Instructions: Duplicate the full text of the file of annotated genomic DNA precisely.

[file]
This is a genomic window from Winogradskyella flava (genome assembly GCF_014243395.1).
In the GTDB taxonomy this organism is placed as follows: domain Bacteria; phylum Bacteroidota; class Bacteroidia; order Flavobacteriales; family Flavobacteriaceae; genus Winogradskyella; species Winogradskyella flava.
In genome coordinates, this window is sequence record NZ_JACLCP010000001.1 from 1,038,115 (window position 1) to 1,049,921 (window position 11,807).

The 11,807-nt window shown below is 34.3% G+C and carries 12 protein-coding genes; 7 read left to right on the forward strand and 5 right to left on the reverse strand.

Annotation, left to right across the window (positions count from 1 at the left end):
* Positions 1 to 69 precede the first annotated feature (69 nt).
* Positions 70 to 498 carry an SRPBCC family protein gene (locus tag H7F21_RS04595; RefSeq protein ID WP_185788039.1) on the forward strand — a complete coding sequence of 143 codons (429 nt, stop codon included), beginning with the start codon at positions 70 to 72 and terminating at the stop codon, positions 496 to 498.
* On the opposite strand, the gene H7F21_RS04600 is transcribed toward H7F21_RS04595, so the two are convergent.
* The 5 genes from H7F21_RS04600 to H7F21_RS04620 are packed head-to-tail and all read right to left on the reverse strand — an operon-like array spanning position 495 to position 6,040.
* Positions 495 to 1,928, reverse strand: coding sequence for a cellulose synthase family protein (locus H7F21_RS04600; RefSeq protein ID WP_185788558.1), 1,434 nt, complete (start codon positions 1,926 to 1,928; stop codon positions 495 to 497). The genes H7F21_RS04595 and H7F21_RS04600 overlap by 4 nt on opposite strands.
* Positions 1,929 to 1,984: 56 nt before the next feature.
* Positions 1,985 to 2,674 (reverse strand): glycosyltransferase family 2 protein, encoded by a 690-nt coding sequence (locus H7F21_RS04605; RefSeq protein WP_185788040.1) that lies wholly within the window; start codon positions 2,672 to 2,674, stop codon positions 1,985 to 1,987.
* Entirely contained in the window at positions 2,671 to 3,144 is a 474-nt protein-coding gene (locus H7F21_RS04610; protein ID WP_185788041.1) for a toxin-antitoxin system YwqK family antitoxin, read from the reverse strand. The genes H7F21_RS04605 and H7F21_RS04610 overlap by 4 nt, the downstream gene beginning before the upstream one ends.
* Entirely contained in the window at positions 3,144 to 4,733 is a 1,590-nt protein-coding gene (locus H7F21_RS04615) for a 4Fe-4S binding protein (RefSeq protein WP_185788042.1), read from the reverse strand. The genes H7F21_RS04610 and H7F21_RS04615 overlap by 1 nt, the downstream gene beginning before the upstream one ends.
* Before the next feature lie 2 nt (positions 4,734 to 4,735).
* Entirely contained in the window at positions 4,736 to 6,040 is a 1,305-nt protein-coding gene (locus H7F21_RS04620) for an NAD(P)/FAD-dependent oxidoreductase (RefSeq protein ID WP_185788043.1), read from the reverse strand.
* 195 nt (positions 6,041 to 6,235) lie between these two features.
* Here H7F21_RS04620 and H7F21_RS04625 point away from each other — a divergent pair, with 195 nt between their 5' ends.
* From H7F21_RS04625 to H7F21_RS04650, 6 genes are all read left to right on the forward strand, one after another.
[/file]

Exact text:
This is a genomic window from Winogradskyella flava (genome assembly GCF_014243395.1).
In the GTDB taxonomy this organism is placed as follows: domain Bacteria; phylum Bacteroidota; class Bacteroidia; order Flavobacteriales; family Flavobacteriaceae; genus Winogradskyella; species Winogradskyella flava.
In genome coordinates, this window is sequence record NZ_JACLCP010000001.1 from 1,038,115 (window position 1) to 1,049,921 (window position 11,807).

The 11,807-nt window shown below is 34.3% G+C and carries 12 protein-coding genes; 7 read left to right on the forward strand and 5 right to left on the reverse strand.

Annotation, left to right across the window (positions count from 1 at the left end):
* Positions 1 to 69 precede the first annotated feature (69 nt).
* Positions 70 to 498 carry an SRPBCC family protein gene (locus tag H7F21_RS04595; RefSeq protein ID WP_185788039.1) on the forward strand — a complete coding sequence of 143 codons (429 nt, stop codon included), beginning with the start codon at positions 70 to 72 and terminating at the stop codon, positions 496 to 498.
* On the opposite strand, the gene H7F21_RS04600 is transcribed toward H7F21_RS04595, so the two are convergent.
* The 5 genes from H7F21_RS04600 to H7F21_RS04620 are packed head-to-tail and all read right to left on the reverse strand — an operon-like array spanning position 495 to position 6,040.
* Positions 495 to 1,928, reverse strand: coding sequence for a cellulose synthase family protein (locus H7F21_RS04600; RefSeq protein ID WP_185788558.1), 1,434 nt, complete (start codon positions 1,926 to 1,928; stop codon positions 495 to 497). The genes H7F21_RS04595 and H7F21_RS04600 overlap by 4 nt on opposite strands.
* Positions 1,929 to 1,984: 56 nt before the next feature.
* Positions 1,985 to 2,674 (reverse strand): glycosyltransferase family 2 protein, encoded by a 690-nt coding sequence (locus H7F21_RS04605; RefSeq protein WP_185788040.1) that lies wholly within the window; start codon positions 2,672 to 2,674, stop codon positions 1,985 to 1,987.
* Entirely contained in the window at positions 2,671 to 3,144 is a 474-nt protein-coding gene (locus H7F21_RS04610; protein ID WP_185788041.1) for a toxin-antitoxin system YwqK family antitoxin, read from the reverse strand. The genes H7F21_RS04605 and H7F21_RS04610 overlap by 4 nt, the downstream gene beginning before the upstream one ends.
* Entirely contained in the window at positions 3,144 to 4,733 is a 1,590-nt protein-coding gene (locus H7F21_RS04615) for a 4Fe-4S binding protein (RefSeq protein WP_185788042.1), read from the reverse strand. The genes H7F21_RS04610 and H7F21_RS04615 overlap by 1 nt, the downstream gene beginning before the upstream one ends.
* Before the next feature lie 2 nt (positions 4,734 to 4,735).
* Entirely contained in the window at positions 4,736 to 6,040 is a 1,305-nt protein-coding gene (locus H7F21_RS04620) for an NAD(P)/FAD-dependent oxidoreductase (RefSeq protein ID WP_185788043.1), read from the reverse strand.
* 195 nt (positions 6,041 to 6,235) lie between these two features.
* Here H7F21_RS04620 and H7F21_RS04625 point away from each other — a divergent pair, with 195 nt between their 5' ends.
* From H7F21_RS04625 to H7F21_RS04650, 6 genes are all read left to right on the forward strand, one after another.